The British tax system is insanely complex by design. Normal people are not meant to be able to understand it. And while most normal people probably don’t understand “non-dom“ status, they have at least heard of it. And they’ve heard of it because it is the single most egregious, most outrageous tax loophole in the entire system, which no comparable country anywhere in the world has anything like.
Every time a major politician is exposed as being a “non-dom” they have, usually within days, given up the status (which they will deliberately have asked for, it is not awarded without being sought out), because they know it to be so obviously indefensible.
Non-doms claim that they’re not really British, that they’re just passing through, before returning to the promised land, their real home, even if they weren’t actually born there and have hardly been there. When Zac Goldsmith first tried to become a Tory MP, he had to give up his non-dom status extremely quickly indeed, as his public attempts to defend his status became more and more laughable. (He was born in Chelsea and Westminster Hospital. His father, James Goldsmith, also claimed to the taxman to not *really* be British, despite running a British political party. He got away with it).
The non-dom claim made by Akshata Murty, Rishi Sunak’s wife, is considerably less laughable. She is Indian. She was born and raised there. And if she had n’t met her de ella now-husband de ella (at Stanford University, in the US), it is reasonable to imagine she might never have come to live in Britain at all – just as her money de ella appears not to have done.
But there are aspects that remain entirely laughable. The first is her statement of her on the matter, that her non-dom status of her is somehow to do with not being allowed to hold dual Indian and UK nationality. There is no shortage of Indian nationals living in the UK, living in this predicament. One doubts there are very many who have been forced into it by quite such creative tax arrangements. One of the more laughable defenses for non-dom status was attempted by business secretary Kwasi Kwarteng, on TimesRadio on Thursday morning. It has “been around for two hundred years”, he said. Rishi Sunak’s grandparents were Indian nationals who came to the UK, via East Africa, in 1960. One suspects they did not trouble Her Majesty’s Revenue and Customs with requests for non-domiciled tax status.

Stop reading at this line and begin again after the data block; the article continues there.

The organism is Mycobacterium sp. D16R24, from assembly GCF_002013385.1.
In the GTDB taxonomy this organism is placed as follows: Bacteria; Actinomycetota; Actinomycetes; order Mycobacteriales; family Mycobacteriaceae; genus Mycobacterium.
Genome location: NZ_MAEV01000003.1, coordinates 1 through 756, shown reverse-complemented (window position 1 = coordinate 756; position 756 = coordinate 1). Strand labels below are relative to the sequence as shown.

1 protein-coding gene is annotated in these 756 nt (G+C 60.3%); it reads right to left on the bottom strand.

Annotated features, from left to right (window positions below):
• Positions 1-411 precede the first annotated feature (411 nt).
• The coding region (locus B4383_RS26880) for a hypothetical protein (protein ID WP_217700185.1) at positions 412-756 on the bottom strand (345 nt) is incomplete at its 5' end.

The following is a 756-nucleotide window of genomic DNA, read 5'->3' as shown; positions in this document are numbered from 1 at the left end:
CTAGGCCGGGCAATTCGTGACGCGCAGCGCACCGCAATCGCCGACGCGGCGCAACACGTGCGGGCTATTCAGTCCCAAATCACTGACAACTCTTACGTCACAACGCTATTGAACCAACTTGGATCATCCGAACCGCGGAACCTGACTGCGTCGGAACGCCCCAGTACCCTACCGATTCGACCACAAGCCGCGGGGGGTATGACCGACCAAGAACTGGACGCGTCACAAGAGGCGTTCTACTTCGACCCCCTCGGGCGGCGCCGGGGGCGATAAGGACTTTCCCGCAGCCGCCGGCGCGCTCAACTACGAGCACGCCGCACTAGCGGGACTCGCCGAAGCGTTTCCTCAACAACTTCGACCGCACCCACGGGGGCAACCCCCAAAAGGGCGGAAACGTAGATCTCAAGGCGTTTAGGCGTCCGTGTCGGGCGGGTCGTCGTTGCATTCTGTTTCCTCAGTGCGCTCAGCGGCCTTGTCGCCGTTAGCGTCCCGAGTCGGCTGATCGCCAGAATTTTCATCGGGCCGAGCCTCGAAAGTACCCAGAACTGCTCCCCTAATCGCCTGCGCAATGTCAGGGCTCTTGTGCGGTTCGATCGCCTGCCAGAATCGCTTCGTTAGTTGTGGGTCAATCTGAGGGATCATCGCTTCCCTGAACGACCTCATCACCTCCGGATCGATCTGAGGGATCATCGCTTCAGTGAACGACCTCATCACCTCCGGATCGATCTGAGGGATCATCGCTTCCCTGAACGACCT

It is a matter of some complexity, and quite deliberately so, but to convince HMRC of your non-domiciled nature, you must show that the UK isn’t really your home. That there is somewhere else calling you back one day, a property there, perhaps – or even a family burial plot.
One of the quirks of British political life is that the flat above 11 Downing Street is larger than the one above No 10, so the prime minister and chancellor regularly switch. And one of the consequences of that quirk is that there is, already, someone living in 10 Downing Street, claiming, for tax purposes, to not really live there.
Naturally, we wish Sunak and his wife a long and happy life together, but it does mean that, he should stay with his wife, then the man with very clear designs on becoming the British prime minister also, at least as far as Her Majesty’s Revenue and Customs is concerned, won’t be here forever.
This has already been put, by the way, to members of the government, if not to Sunak himself. Kwasi Kwarteng told Sky News that it wasn’t much to worry about as non-dom status expires after fifteen years. Which it does, though there are various curious and complex exceptions for Indian nationals.
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But it shouldn’t need to be stated that that is not a defense. Non-dom status expires after 15 years because that is the point at which HMRC thinks it’s no longer reasonable to believe your claim that you’re just passing through, that this isn’t really your home.
You can’t apply for non-dom status and say, “Look, I’m only going to max out this perk for 15 years, then I’m fully on board with you guys. God save the Queen.”
Fifteen years is just the point at which they stop believing you. So it is, at the time of writing, entirely legitimate to ask the man who wants to be the next prime minister, “When are you leaving?” And if the answer is never, then he will, sooner rather than later, be just the next Tory politician to wave goodbye to non-dom status – albeit, in this case, not his own – and be publicly humiliated into paying a fairer share oftax. It’s just particularly awkward when you’re the actual chancellor.